The family decided to go to a shelter with Nana who was still frightened by the earthquake. They went around several shelters, asking if they could stay although their house wasn't collapsed. They managed to find a shelter that would take them in.

Every time there was a rumor among children that said, "There will be an earthquake on this day", Nana was filled with anxiety. Lightning or raining also made her anxious and made her cry. "I don't want to go home," said Nana. The family comforted her and took her home, but Nana would wake up alone in the middle of the night and couldn't go back to sleep. When Nana's little sister or brother jumped around the house and shook it even a little, Nana would get frightened and cried. Because of this situation the family had to go back and forth the shelter.

Whenever a doctor came to the shelter, the mother consulted about Nana's situation. Some doctor would say, "It's the parents' fault. You should just go back and stay home" and other doctors would say, "Forcing and taking her back home would make it worse so give her some time to adjust." The only thing the mother could do was to wait and see.

There was also another concern. It's the impact of the radioactivity on children. The fact that radiation is not visible made their fear it more.

Even though the parents told the children, "Don't touch dirt or water. No more playing with water", the children often forgot and played with them the next day. It was very hard to say "No more dirt, water or flower", since it is young children's normal behavior to play with them. However, Nana's parents had to make sure that their children would have a future. They later learned about what happened to the people of Chernobyl. They were not worried about themselves, but they don't want the same fate to happen to their children.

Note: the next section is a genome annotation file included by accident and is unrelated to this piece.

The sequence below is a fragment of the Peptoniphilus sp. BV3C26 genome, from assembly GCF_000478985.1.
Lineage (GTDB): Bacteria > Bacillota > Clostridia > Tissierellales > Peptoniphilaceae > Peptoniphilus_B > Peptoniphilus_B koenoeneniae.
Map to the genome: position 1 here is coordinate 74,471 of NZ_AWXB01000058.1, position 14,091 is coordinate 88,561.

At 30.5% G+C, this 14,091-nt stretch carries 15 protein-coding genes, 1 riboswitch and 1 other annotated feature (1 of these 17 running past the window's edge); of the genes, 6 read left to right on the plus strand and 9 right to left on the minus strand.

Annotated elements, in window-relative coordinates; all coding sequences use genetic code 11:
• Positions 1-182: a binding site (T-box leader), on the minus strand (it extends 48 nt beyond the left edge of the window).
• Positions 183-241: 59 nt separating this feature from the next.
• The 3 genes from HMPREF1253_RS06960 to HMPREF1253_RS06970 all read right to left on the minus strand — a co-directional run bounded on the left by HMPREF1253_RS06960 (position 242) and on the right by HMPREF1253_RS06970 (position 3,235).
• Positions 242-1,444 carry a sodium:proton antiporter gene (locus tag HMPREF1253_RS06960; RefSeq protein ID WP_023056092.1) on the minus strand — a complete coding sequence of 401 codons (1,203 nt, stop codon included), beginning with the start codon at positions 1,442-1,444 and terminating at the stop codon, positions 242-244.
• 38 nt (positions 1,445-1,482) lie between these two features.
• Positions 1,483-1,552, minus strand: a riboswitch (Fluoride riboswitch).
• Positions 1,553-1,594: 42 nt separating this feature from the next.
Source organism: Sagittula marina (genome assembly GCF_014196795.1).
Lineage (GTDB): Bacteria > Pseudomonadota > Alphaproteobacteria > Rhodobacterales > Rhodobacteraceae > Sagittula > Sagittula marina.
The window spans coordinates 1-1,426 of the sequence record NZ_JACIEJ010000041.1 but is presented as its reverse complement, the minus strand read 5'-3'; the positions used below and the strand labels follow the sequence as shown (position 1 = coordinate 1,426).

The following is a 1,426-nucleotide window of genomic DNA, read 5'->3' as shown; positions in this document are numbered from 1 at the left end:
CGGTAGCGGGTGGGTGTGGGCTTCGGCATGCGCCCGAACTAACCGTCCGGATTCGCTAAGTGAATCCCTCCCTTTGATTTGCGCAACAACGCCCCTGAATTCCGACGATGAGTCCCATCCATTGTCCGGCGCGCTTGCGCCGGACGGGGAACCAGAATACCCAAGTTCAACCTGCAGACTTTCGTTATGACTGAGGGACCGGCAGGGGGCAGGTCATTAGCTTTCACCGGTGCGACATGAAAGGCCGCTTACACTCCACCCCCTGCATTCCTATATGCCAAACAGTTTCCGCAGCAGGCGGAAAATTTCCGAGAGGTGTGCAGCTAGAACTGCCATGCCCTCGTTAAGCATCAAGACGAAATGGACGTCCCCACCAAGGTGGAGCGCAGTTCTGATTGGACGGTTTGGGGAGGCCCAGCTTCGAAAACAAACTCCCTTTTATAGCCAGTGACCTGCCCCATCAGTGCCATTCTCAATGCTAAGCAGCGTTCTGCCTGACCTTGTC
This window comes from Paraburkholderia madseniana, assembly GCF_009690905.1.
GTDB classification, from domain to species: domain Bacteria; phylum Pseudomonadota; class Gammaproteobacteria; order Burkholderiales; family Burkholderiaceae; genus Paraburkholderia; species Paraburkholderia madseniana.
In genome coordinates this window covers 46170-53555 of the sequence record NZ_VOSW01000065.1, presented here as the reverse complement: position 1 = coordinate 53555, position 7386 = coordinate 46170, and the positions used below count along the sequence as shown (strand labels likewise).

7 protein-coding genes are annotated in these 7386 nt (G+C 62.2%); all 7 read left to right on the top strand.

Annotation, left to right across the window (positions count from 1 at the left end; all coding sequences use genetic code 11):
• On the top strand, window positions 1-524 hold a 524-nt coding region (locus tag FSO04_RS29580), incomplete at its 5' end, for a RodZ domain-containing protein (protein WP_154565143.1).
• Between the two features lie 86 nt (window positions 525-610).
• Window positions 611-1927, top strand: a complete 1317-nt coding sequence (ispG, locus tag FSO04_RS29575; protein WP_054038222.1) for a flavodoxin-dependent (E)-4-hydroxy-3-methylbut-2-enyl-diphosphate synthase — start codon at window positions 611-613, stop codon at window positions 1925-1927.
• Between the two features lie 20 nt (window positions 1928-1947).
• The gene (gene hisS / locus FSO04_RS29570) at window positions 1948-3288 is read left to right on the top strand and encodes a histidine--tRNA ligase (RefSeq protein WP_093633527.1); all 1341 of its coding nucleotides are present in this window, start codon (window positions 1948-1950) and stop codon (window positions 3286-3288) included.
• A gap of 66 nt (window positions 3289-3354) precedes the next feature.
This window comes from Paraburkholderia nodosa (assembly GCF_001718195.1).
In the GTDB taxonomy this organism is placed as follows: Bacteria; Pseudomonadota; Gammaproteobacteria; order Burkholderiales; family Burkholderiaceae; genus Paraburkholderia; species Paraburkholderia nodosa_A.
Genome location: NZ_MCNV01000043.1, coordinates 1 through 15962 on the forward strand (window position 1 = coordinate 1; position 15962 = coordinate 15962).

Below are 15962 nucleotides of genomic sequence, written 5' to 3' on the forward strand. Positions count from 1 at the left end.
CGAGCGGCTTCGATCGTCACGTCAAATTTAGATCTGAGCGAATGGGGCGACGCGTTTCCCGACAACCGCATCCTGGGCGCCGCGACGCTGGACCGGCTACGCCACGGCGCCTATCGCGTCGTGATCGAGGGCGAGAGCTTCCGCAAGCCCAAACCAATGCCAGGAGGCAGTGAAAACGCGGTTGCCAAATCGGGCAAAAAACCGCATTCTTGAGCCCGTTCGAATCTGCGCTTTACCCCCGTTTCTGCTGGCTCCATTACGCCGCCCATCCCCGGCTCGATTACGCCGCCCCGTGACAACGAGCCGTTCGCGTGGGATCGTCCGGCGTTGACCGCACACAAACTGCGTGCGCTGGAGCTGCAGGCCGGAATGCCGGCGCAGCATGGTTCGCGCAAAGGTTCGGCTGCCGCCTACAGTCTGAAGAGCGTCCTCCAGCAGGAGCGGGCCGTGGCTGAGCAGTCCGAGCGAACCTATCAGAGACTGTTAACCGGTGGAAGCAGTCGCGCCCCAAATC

Nana said, "Since people tell me not to go outside, I play cards, games or make our own card games and play with them inside. But I'm not scared because the number of radioactivity is low in Iwaki. Only small children wear masks in my school. There are some children who were wearing masks because of hay fever but not for the radioactivity. I can't do anything if I worry too much."

The mother continued, "Even though it says the radioactivity number is lower in Iwaki, it is not a usual number. I think there is quite amount of radioactivity and I am cautious about it. I would like to move to safer place for my children. But when I think of how Fukushima people are discriminated outside, it discourages me to move out from Fukushima. I'm afraid to go to Tokyo because I heard the news about the bullying in Tokyo towards kids from Fukushima. No one is to be blamed but I am very reluctant to move now. I want outside people to know what we are going through in Fukushima. If all the people in Fukushima were told to evacuate, I would be happy to do so. However, I am afraid how people would treat us if my family moves to other place on our own." There were tears in her eyes as she was talking.

The mother added, "I want the children to know that they have done nothing wrong to deserve this."

The shelter became a place that people get together, unite, and comfort each other for both adults and children while they are still facing anxiety. It seems like children are at ease while they are playing together. The children also started to volunteer taking care of others and assisting cooking. They learned about caring for others and the importance of working together through this experience. It is clear that something changed inside of them.

After living in the shelter for quite some time, Nana met a boy of the same age. He became her boyfriend, a puppy love. The positive experience in the shelter has slowly transformed her fear into strength, Nana is now ready to get her life back.

Nana said "We can go home! The person who check houses came and said it's ok. So it is ok now!"

During the holidays in May, the family finally returned to their own home.

(Translated by Chie Kinjo)